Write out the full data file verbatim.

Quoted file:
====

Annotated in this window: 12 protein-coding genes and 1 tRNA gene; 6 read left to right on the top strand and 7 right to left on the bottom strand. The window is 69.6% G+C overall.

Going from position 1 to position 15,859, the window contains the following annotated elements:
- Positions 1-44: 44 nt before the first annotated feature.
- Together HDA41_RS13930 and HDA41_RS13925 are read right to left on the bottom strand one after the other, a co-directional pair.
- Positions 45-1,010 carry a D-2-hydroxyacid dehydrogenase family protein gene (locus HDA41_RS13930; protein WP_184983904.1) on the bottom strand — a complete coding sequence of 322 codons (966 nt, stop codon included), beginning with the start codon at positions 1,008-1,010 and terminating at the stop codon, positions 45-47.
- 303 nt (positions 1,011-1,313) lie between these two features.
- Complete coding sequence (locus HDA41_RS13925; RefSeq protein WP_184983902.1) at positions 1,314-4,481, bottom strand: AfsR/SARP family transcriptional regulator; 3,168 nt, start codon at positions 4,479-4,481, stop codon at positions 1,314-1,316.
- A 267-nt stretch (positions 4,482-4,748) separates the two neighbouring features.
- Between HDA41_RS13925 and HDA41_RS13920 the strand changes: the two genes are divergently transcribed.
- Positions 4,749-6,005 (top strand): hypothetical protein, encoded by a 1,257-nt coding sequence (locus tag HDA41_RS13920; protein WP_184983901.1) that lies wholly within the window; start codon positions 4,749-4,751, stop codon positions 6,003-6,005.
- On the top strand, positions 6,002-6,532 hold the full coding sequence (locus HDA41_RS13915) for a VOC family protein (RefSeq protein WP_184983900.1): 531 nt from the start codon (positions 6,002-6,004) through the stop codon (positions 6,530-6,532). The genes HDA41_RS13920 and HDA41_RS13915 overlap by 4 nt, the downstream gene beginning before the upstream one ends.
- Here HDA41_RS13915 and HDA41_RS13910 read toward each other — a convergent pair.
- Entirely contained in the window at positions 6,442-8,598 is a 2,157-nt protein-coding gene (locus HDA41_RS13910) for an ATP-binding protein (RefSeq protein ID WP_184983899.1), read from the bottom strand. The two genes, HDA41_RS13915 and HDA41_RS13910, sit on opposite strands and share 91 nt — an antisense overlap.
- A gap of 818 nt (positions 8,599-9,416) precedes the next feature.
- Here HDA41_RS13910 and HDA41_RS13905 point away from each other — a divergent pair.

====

Annotated in this window: 12 protein-coding genes and 1 tRNA gene; 6 read left to right on the top strand and 7 right to left on the bottom strand. The window is 69.6% G+C overall.

Going from position 1 to position 15,859, the window contains the following annotated elements:
- Positions 1-44: 44 nt before the first annotated feature.
- Together HDA41_RS13930 and HDA41_RS13925 are read right to left on the bottom strand one after the other, a co-directional pair.
- Positions 45-1,010 carry a D-2-hydroxyacid dehydrogenase family protein gene (locus HDA41_RS13930; protein WP_184983904.1) on the bottom strand — a complete coding sequence of 322 codons (966 nt, stop codon included), beginning with the start codon at positions 1,008-1,010 and terminating at the stop codon, positions 45-47.
- 303 nt (positions 1,011-1,313) lie between these two features.
- Complete coding sequence (locus HDA41_RS13925; RefSeq protein WP_184983902.1) at positions 1,314-4,481, bottom strand: AfsR/SARP family transcriptional regulator; 3,168 nt, start codon at positions 4,479-4,481, stop codon at positions 1,314-1,316.
- A 267-nt stretch (positions 4,482-4,748) separates the two neighbouring features.
- Between HDA41_RS13925 and HDA41_RS13920 the strand changes: the two genes are divergently transcribed.
- Positions 4,749-6,005 (top strand): hypothetical protein, encoded by a 1,257-nt coding sequence (locus tag HDA41_RS13920; protein WP_184983901.1) that lies wholly within the window; start codon positions 4,749-4,751, stop codon positions 6,003-6,005.
- On the top strand, positions 6,002-6,532 hold the full coding sequence (locus HDA41_RS13915) for a VOC family protein (RefSeq protein WP_184983900.1): 531 nt from the start codon (positions 6,002-6,004) through the stop codon (positions 6,530-6,532). The genes HDA41_RS13920 and HDA41_RS13915 overlap by 4 nt, the downstream gene beginning before the upstream one ends.
- Here HDA41_RS13915 and HDA41_RS13910 read toward each other — a convergent pair.
- Entirely contained in the window at positions 6,442-8,598 is a 2,157-nt protein-coding gene (locus HDA41_RS13910) for an ATP-binding protein (RefSeq protein ID WP_184983899.1), read from the bottom strand. The two genes, HDA41_RS13915 and HDA41_RS13910, sit on opposite strands and share 91 nt — an antisense overlap.
- A gap of 818 nt (positions 8,599-9,416) precedes the next feature.
- Here HDA41_RS13910 and HDA41_RS13905 point away from each other — a divergent pair.